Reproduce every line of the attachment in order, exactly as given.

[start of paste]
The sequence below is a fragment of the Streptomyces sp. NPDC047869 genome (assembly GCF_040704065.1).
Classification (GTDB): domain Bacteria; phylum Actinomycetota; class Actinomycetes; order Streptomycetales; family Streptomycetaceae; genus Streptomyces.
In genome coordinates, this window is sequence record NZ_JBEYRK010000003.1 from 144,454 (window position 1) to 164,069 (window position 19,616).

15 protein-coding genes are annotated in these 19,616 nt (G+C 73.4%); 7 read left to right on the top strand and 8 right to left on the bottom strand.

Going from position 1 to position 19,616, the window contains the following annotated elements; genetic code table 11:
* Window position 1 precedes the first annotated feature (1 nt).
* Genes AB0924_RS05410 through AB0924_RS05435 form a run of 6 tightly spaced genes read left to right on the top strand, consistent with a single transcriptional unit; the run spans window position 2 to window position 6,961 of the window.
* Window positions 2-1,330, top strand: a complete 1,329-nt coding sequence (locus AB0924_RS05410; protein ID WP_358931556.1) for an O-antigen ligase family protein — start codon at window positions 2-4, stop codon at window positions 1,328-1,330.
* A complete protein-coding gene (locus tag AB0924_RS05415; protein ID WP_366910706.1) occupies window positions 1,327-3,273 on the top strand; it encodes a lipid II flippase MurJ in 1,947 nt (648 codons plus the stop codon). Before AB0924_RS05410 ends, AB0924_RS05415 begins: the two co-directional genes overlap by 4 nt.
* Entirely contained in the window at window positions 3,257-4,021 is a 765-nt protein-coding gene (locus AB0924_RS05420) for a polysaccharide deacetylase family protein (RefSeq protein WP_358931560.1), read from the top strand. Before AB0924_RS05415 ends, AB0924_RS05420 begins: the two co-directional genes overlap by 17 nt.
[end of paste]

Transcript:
The sequence below is a fragment of the Streptomyces sp. NPDC047869 genome (assembly GCF_040704065.1).
Classification (GTDB): domain Bacteria; phylum Actinomycetota; class Actinomycetes; order Streptomycetales; family Streptomycetaceae; genus Streptomyces.
In genome coordinates, this window is sequence record NZ_JBEYRK010000003.1 from 144,454 (window position 1) to 164,069 (window position 19,616).

15 protein-coding genes are annotated in these 19,616 nt (G+C 73.4%); 7 read left to right on the top strand and 8 right to left on the bottom strand.

Going from position 1 to position 19,616, the window contains the following annotated elements; genetic code table 11:
* Window position 1 precedes the first annotated feature (1 nt).
* Genes AB0924_RS05410 through AB0924_RS05435 form a run of 6 tightly spaced genes read left to right on the top strand, consistent with a single transcriptional unit; the run spans window position 2 to window position 6,961 of the window.
* Window positions 2-1,330, top strand: a complete 1,329-nt coding sequence (locus AB0924_RS05410; protein ID WP_358931556.1) for an O-antigen ligase family protein — start codon at window positions 2-4, stop codon at window positions 1,328-1,330.
* A complete protein-coding gene (locus tag AB0924_RS05415; protein ID WP_366910706.1) occupies window positions 1,327-3,273 on the top strand; it encodes a lipid II flippase MurJ in 1,947 nt (648 codons plus the stop codon). Before AB0924_RS05410 ends, AB0924_RS05415 begins: the two co-directional genes overlap by 4 nt.
* Entirely contained in the window at window positions 3,257-4,021 is a 765-nt protein-coding gene (locus AB0924_RS05420) for a polysaccharide deacetylase family protein (RefSeq protein WP_358931560.1), read from the top strand. Before AB0924_RS05415 ends, AB0924_RS05420 begins: the two co-directional genes overlap by 17 nt.